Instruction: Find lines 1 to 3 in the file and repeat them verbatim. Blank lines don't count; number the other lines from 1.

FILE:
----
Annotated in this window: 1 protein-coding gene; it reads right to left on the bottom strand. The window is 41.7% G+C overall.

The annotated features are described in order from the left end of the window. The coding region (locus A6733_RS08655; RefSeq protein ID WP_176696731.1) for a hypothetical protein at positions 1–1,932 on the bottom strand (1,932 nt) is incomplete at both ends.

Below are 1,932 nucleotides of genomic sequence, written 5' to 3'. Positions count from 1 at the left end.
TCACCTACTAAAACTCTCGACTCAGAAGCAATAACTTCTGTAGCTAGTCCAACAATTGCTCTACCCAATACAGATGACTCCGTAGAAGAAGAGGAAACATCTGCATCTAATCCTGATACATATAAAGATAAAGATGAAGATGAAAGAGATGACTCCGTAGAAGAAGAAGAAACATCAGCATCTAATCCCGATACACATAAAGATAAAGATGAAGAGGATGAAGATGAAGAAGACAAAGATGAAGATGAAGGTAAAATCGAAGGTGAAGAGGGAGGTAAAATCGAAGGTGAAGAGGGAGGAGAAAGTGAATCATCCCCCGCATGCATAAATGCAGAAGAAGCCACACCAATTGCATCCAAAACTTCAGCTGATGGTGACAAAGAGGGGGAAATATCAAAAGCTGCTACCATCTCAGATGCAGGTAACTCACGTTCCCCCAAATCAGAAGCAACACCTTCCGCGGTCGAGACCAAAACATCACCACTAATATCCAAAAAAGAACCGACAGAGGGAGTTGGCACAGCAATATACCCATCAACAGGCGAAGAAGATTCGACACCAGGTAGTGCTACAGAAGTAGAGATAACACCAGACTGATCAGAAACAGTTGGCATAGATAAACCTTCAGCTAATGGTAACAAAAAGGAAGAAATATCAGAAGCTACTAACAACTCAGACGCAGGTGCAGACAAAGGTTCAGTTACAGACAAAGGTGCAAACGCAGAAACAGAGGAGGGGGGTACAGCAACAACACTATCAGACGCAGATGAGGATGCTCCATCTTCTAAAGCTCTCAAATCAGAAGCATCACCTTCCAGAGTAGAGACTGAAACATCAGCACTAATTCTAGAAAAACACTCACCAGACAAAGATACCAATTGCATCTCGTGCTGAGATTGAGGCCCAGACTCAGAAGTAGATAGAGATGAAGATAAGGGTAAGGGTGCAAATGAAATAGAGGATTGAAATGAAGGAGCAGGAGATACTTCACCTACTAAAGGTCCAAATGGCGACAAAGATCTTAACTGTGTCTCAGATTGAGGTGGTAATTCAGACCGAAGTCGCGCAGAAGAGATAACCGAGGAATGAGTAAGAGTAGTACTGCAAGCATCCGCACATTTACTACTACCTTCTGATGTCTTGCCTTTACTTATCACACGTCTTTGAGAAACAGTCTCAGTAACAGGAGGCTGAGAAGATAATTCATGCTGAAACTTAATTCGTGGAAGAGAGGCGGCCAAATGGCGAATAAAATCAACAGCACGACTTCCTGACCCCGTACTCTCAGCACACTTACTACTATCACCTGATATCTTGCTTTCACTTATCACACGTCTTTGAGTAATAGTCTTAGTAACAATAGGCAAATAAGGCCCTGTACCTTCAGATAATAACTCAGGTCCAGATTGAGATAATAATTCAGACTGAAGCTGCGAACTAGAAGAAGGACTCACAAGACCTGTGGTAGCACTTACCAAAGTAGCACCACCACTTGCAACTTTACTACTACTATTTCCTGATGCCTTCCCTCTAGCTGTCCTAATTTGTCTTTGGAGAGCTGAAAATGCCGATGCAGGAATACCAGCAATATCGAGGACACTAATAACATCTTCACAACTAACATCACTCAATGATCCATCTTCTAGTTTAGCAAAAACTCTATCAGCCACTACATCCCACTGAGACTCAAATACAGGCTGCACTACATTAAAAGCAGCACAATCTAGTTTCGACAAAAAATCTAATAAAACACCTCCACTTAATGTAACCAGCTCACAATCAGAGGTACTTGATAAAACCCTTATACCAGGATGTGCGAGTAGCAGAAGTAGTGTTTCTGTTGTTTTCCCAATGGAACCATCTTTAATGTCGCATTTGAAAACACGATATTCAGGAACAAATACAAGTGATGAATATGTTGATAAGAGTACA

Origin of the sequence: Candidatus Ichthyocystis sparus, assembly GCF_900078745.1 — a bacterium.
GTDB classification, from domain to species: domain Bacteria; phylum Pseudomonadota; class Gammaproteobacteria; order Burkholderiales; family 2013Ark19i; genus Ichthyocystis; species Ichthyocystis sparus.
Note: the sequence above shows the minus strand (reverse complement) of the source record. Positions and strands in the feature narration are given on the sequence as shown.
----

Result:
Annotated in this window: 1 protein-coding gene; it reads right to left on the bottom strand. The window is 41.7% G+C overall.

The annotated features are described in order from the left end of the window. The coding region (locus A6733_RS08655; RefSeq protein ID WP_176696731.1) for a hypothetical protein at positions 1–1,932 on the bottom strand (1,932 nt) is incomplete at both ends.

Below are 1,932 nucleotides of genomic sequence, written 5' to 3'. Positions count from 1 at the left end.